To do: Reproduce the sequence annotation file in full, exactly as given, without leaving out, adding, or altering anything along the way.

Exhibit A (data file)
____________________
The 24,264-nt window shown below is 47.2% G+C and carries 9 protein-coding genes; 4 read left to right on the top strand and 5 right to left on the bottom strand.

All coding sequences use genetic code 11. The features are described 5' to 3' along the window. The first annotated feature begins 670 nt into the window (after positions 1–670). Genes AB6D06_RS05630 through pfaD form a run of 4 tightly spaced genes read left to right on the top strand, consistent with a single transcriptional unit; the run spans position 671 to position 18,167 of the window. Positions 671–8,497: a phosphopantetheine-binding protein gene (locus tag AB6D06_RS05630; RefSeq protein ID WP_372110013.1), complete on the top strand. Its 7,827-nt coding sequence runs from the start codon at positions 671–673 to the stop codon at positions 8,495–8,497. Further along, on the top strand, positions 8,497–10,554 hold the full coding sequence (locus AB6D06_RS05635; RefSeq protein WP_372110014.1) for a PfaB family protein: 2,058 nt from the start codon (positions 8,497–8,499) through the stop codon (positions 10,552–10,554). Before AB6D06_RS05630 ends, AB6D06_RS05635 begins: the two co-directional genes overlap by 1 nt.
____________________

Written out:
The 24,264-nt window shown below is 47.2% G+C and carries 9 protein-coding genes; 4 read left to right on the top strand and 5 right to left on the bottom strand.

All coding sequences use genetic code 11. The features are described 5' to 3' along the window. The first annotated feature begins 670 nt into the window (after positions 1–670). Genes AB6D06_RS05630 through pfaD form a run of 4 tightly spaced genes read left to right on the top strand, consistent with a single transcriptional unit; the run spans position 671 to position 18,167 of the window. Positions 671–8,497: a phosphopantetheine-binding protein gene (locus tag AB6D06_RS05630; RefSeq protein ID WP_372110013.1), complete on the top strand. Its 7,827-nt coding sequence runs from the start codon at positions 671–673 to the stop codon at positions 8,495–8,497. Further along, on the top strand, positions 8,497–10,554 hold the full coding sequence (locus AB6D06_RS05635; RefSeq protein WP_372110014.1) for a PfaB family protein: 2,058 nt from the start codon (positions 8,497–8,499) through the stop codon (positions 10,552–10,554). Before AB6D06_RS05630 ends, AB6D06_RS05635 begins: the two co-directional genes overlap by 1 nt.